I knew about the issue with needing a properly designed reflector and lens but didn’t know LED performance dropped off rapidly with heat build-up.
Also good info to know if I’m ever involved in an accident with somebody who has festooned their vehicle in LEDs.
Sajeev, thank you times infinity for involving a true expert on lighting related questions. There is a lot of bad info out there and Mr. Stern knows his stuff, and wont take any crap.
With the proliferation of inexpensive, ineffective and illegal lighting mods, sound technical information helps make good decisions. I’ve consulted Mr. Stern a few times and he really helped me maximize my lighting and not have to worry about blinding or non-compliant lighting.
I hope to one day show off my latest project that he’s helping with, relating to the lights in my Mark VIII.
wait… doesn’t the Mark VIII use a Neon Tube in the center part of the light strip on the trunk deck? I know ford played around with neon tube lighting for a few applications back in the late ninety’s
I hope you will keep the LVC world posted on your progress with your Mark. While you’re at it, throw us GenII guys a bone and also see what can be done to replace the neon with LED’s?
I’d be surprised if 1 in 100 of the people who lift their trucks give any thought to adjusting lighting. Likewise, using fog lights during daytime for visibility isn’t a problem, but using them at night when there’s no fog for a hundred miles ought to get you pulled over for an educational conversation, to say the least.
@ralph, I dont think it’s intentional so much as plain old stupidity. There really are people out there on the road who don’t know what that bright blue light symbol thingie on their dashboard means.
My wife learned to drive in a very large city, where you NEVER use your high beams. There was always traffic and/or lighting, so controlling the lighting on the car was something you could skip in favor of collision avoidance and route planning (which are things she is very very good at).
We’ve been together for about 8 years, and she finally uses them when we’re passing through miles of inky darkness.
But there’s more to it than that. I learned to drive it the mountains of Appalachia where, if you could see an oncoming car, you’d best have your high beams off. We now live in the Midwest where high beam usage is far more nuanced, since you can sometimes see an approaching car a mile away on the opposite side of a divided highway. It’s more about estimating when the other driver needs you to turn off the high beams for their safety and sanity.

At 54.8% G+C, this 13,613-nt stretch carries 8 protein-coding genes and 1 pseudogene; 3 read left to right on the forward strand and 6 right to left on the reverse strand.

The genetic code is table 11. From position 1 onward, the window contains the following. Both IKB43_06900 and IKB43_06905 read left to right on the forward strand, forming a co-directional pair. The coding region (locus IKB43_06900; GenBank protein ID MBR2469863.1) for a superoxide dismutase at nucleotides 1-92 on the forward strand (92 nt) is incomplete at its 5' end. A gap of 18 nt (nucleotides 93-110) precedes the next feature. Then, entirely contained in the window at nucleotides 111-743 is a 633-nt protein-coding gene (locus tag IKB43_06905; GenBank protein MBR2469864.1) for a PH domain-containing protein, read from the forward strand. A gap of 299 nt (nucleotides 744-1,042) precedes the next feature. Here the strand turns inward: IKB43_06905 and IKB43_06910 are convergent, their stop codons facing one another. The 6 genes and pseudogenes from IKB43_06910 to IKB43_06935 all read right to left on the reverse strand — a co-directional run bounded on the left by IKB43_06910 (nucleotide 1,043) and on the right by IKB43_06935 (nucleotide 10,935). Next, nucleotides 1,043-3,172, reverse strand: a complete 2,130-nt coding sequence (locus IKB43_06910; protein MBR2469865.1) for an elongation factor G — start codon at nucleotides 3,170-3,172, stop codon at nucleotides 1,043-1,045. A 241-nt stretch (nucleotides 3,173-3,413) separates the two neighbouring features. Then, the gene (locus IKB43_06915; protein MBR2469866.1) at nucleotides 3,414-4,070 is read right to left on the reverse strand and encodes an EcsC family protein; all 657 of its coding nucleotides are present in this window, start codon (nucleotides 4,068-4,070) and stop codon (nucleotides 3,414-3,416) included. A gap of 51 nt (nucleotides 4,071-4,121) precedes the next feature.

I always feel like such a jerk when I’m going down an undivided two-lane and I pass an entire convoy of cars before realizing my high-beams were on the entire time.
Recently I started replacing lights in my house with LEDs because the cost has come down within range of many CFLs. When the tail light went out on my wife’s Traverse, I thought if I swap the lights out with LEDs, I won’t have to change them again as long as I own the car. Plus they did “appear” to be brighter which I thought would be safer for my wife and kids.
When I encountered the hyper-blinking, I immediately went back to the OEM bulbs. Safety and reliability are my main concerns with my wife’s car and I wasn’t about to get cute with fancy lighting. Now I’m doubly glad I did after reading Sajeev and Daniel’s advice.
This is a great article and validates my automotive bulb replacement practice. I just look up the OEM bulb number that burned out and replace it with the exact same thing. Cheap, fast and easy. Don’t overthink the solution. In an aside note, I did eliminate the Nissan Altima from my shopping list last summer when I discovered that the bumper needed to be removed to change a headlight bulb. WTF kind of crap is that. I think the salesman was a little shocked when I opened the hood and asked where the fasteners for the headlights were. The sales manager sheepishly came out to explain that the shop could replace the bulb in about an hour’s worth of labor. I replied that it takes me no more than 15 minutes to replace the headlight bulbs on the three cars we now own, and bringing the vehicle into the shop to replace a bulb was unacceptable to me. That’s part of the reason I ended up with an Accord